BASIC FACTS ABOUT MENTAL ILLNESS:
There are two, distinct types of mental illnesses:
Serious to persistent mental illnesses which are caused by psychological, biological, genetic, or environmental conditions.
Situational mental illnesses due to severe stress which may be only temporary
Anyone can have a mental illness, regardless of age gender race or socioeconomic level.
Mental illnesses are more common than cancer, diabetes, heart disease or AIDS.
Mental Illness can occur at any age.
20 – 25% of individuals may be affected by mental illness.
7.5 million children are affected by mental, developmental or behavioral disorders.
Nearly two-thirds of all people with a diagnosable mental disorder do not seek treatment
With proper treatment, many people affected with mental illness can return to normal, productive lives.
Mental illness can — and should — be treated
What Does My Counselor Disclose About Me and to Whom?
People often wonder this and are very nervous about coming to counseling because they think what they discuss will be blabbed to everyone in town. No need to worry or avoid counseling because of that! As an LPC (Licensed Professional Counselor) you’re bound by law to keep client information confidential. Unless you tell them then your employer, friends, and even family don’t have to know that you’re even coming to counseling. Even in a small town where many people know one another you’re not going to see your counselor in a store and have him/her stroll over and give you a big hug, “it was SO nice to see you in therapy this week!” Your counselor knows that you’d like to keep your information confidential and doesn’t know who you’ve told; she or he will not do that to you in any circumstance.
Would you walk up to your doctor in a store and start gabbing about your medical problems? Likely not. Would your doctor walk up to you and ask about problems that are sensitive in nature? Absolutely not. Counselors go by this same code of conduct; we simply won’t do that to you. Not to worry, it’s no reason to avoid coming to counseling.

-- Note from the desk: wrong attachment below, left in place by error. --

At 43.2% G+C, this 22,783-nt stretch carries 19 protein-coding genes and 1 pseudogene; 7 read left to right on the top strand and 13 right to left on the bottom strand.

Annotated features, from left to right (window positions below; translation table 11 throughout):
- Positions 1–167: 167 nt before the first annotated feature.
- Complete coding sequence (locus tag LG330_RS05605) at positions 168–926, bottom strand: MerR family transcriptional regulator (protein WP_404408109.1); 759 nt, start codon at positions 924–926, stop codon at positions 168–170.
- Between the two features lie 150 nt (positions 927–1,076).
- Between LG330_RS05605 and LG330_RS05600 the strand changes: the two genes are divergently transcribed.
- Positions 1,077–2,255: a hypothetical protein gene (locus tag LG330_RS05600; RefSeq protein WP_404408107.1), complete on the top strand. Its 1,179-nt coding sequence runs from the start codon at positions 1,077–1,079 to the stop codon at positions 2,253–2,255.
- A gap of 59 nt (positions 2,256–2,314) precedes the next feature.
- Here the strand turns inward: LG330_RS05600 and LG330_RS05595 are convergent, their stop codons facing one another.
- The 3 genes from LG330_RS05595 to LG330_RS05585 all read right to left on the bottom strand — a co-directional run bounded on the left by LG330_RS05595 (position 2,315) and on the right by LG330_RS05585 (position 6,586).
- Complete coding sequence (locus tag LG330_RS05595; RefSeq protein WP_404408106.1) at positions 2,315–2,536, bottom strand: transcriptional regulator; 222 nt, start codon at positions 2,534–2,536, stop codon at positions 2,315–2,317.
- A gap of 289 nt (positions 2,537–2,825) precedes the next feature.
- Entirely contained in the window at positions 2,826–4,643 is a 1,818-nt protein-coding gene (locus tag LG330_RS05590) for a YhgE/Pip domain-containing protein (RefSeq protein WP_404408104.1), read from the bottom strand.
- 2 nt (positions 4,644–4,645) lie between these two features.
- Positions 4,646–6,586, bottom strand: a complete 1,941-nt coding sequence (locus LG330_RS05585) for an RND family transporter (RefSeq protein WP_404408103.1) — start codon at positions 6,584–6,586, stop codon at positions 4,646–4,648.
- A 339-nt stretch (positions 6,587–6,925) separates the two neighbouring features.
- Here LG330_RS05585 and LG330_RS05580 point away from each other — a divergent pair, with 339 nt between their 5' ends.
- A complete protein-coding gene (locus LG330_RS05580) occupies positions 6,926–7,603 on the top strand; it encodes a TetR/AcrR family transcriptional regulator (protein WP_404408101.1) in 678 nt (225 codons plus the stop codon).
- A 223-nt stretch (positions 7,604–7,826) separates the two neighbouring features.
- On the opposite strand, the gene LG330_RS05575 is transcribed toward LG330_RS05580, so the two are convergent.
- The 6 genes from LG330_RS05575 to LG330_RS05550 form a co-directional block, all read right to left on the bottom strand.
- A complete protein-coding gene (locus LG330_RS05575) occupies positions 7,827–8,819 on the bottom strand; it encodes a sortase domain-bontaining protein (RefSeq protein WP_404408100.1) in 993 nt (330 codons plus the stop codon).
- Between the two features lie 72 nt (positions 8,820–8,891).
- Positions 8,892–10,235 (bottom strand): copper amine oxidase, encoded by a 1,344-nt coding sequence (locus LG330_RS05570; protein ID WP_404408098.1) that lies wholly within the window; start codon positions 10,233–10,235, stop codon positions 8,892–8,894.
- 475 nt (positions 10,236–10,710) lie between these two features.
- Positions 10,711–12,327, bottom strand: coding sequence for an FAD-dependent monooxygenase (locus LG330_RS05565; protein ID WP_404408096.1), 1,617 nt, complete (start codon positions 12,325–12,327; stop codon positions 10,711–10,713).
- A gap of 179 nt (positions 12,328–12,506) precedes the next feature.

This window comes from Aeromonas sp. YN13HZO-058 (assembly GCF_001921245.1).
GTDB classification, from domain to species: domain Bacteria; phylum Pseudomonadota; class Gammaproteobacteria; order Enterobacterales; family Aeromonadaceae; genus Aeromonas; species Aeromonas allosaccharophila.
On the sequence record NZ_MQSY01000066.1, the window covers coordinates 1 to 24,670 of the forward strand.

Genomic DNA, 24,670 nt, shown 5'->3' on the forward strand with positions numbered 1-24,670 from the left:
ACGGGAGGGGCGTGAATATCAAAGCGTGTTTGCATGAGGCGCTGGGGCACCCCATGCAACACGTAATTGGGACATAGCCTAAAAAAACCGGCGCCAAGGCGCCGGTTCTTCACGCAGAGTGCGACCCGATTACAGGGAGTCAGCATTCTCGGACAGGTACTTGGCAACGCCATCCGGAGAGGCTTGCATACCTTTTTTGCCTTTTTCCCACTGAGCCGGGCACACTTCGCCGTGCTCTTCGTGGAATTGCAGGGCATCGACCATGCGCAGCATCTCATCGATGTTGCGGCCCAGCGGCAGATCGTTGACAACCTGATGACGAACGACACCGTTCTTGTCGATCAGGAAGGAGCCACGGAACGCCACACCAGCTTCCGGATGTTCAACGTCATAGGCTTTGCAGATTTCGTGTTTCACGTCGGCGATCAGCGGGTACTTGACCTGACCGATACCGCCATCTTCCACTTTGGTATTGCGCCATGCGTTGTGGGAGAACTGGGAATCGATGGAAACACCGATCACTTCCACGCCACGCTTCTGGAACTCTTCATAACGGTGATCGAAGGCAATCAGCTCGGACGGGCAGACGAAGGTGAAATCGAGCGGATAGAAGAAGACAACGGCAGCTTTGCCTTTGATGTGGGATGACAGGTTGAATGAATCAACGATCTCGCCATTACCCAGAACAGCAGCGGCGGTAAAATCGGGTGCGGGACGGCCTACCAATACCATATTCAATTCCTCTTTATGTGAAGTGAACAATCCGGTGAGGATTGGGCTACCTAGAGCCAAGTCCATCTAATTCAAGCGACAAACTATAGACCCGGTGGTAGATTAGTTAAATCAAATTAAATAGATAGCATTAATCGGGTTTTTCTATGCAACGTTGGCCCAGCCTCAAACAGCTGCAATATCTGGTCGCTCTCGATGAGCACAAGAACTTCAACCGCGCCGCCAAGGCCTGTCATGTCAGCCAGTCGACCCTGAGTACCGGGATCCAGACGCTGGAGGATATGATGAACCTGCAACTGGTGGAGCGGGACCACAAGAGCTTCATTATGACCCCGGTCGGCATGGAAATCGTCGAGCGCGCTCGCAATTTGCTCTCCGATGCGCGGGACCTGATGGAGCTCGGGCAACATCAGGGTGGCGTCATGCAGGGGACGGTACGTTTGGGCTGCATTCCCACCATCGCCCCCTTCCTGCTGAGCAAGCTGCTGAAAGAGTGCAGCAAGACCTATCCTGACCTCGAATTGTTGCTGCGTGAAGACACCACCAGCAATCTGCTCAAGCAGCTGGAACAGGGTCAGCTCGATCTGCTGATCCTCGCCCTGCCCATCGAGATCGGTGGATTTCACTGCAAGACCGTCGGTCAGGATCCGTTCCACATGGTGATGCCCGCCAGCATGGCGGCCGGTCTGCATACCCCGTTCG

There are only a few select instances that a counselor will and must disclose information about your sessions to anyone. Anything else outside of this small list of circumstances you must sign a release for the information to be released. You are in complete control over who knows that you’re coming or what is said.
An LPC must disclose information to officials if she/he feels that there is a serious threat to yourself or others. Child, elderly or handicapped persons physical or sexual abuse must be reported. If a complaint is filed against your counselor by you then we must release the records to the State Board of Examiners of Licensed Professional Counselors. If there are judicial procedures in which a judge, and only a judge, makes a written request for them. Worker’s compensation claims must be supported by data provided by the counselor.
Kids often are scared to come to counselors as well; they don’t want another tattle-tail in their life. Sometimes kids need an outlet for their feelings and how to work them out, sometimes which even means they need to express their feelings about mom or dad. Obviously we must tell parents about certain things because the child is under 18 but mom and dad won’t have a play by play of what the child or adolescent has said. Kids have control too! Children and adolescents feel empowered by this very fact and are more likely to work on issues rather than remaining clammed up about their feelings and having to choose their words wisely. Oftentimes kids will open up more to a trusted counselor than they will to their parents; once a child opens up to a trusted counselor then they can more readily be able to express their feelings to family.
Children and Divorce:
Divorce is a painful process for all those involved. But during this stressful period, the feelings, needs and concerns of the children sometimes take a backseat to their parents’ anger and emotional trauma.